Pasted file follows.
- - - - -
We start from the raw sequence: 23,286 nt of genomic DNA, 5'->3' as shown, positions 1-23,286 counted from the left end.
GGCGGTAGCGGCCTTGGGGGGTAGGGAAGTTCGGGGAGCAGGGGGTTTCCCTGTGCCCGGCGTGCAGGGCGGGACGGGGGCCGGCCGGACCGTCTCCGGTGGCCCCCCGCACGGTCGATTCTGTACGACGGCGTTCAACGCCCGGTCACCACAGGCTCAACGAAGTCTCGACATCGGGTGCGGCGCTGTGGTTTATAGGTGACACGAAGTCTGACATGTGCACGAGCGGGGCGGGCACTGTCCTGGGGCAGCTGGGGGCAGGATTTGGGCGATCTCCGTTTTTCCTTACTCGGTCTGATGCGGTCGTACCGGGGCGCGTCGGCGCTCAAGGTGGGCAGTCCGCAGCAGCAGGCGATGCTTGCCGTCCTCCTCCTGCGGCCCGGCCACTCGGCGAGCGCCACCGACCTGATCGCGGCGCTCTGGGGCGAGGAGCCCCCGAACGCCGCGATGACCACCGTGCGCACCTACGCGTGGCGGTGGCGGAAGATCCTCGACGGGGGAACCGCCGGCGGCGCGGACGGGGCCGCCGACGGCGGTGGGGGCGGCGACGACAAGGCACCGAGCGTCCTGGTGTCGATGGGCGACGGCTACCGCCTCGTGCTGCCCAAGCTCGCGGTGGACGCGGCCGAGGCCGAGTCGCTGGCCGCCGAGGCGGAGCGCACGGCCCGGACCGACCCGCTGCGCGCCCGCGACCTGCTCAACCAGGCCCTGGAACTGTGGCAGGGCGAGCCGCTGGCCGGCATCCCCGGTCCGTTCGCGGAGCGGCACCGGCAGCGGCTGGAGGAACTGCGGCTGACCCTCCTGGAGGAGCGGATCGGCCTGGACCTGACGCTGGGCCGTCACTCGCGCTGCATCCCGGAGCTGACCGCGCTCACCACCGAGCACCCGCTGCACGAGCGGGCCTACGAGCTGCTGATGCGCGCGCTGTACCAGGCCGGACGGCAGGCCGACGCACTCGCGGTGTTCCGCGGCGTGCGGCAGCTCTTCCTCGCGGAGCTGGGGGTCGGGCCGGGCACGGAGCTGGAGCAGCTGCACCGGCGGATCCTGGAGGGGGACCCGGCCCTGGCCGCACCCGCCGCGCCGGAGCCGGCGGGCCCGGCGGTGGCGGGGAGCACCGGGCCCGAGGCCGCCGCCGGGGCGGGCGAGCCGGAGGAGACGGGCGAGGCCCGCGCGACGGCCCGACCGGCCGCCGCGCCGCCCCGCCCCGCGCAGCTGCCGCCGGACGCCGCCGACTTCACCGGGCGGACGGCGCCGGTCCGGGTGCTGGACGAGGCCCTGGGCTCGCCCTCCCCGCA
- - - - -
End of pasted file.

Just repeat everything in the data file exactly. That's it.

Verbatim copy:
We start from the raw sequence: 23,286 nt of genomic DNA, 5'->3' as shown, positions 1-23,286 counted from the left end.
GGCGGTAGCGGCCTTGGGGGGTAGGGAAGTTCGGGGAGCAGGGGGTTTCCCTGTGCCCGGCGTGCAGGGCGGGACGGGGGCCGGCCGGACCGTCTCCGGTGGCCCCCCGCACGGTCGATTCTGTACGACGGCGTTCAACGCCCGGTCACCACAGGCTCAACGAAGTCTCGACATCGGGTGCGGCGCTGTGGTTTATAGGTGACACGAAGTCTGACATGTGCACGAGCGGGGCGGGCACTGTCCTGGGGCAGCTGGGGGCAGGATTTGGGCGATCTCCGTTTTTCCTTACTCGGTCTGATGCGGTCGTACCGGGGCGCGTCGGCGCTCAAGGTGGGCAGTCCGCAGCAGCAGGCGATGCTTGCCGTCCTCCTCCTGCGGCCCGGCCACTCGGCGAGCGCCACCGACCTGATCGCGGCGCTCTGGGGCGAGGAGCCCCCGAACGCCGCGATGACCACCGTGCGCACCTACGCGTGGCGGTGGCGGAAGATCCTCGACGGGGGAACCGCCGGCGGCGCGGACGGGGCCGCCGACGGCGGTGGGGGCGGCGACGACAAGGCACCGAGCGTCCTGGTGTCGATGGGCGACGGCTACCGCCTCGTGCTGCCCAAGCTCGCGGTGGACGCGGCCGAGGCCGAGTCGCTGGCCGCCGAGGCGGAGCGCACGGCCCGGACCGACCCGCTGCGCGCCCGCGACCTGCTCAACCAGGCCCTGGAACTGTGGCAGGGCGAGCCGCTGGCCGGCATCCCCGGTCCGTTCGCGGAGCGGCACCGGCAGCGGCTGGAGGAACTGCGGCTGACCCTCCTGGAGGAGCGGATCGGCCTGGACCTGACGCTGGGCCGTCACTCGCGCTGCATCCCGGAGCTGACCGCGCTCACCACCGAGCACCCGCTGCACGAGCGGGCCTACGAGCTGCTGATGCGCGCGCTGTACCAGGCCGGACGGCAGGCCGACGCACTCGCGGTGTTCCGCGGCGTGCGGCAGCTCTTCCTCGCGGAGCTGGGGGTCGGGCCGGGCACGGAGCTGGAGCAGCTGCACCGGCGGATCCTGGAGGGGGACCCGGCCCTGGCCGCACCCGCCGCGCCGGAGCCGGCGGGCCCGGCGGTGGCGGGGAGCACCGGGCCCGAGGCCGCCGCCGGGGCGGGCGAGCCGGAGGAGACGGGCGAGGCCCGCGCGACGGCCCGACCGGCCGCCGCGCCGCCCCGCCCCGCGCAGCTGCCGCCGGACGCCGCCGACTTCACCGGGCGGACGGCGCCGGTCCGGGTGCTGGACGAGGCCCTGGGCTCGCCCTCCCCGCA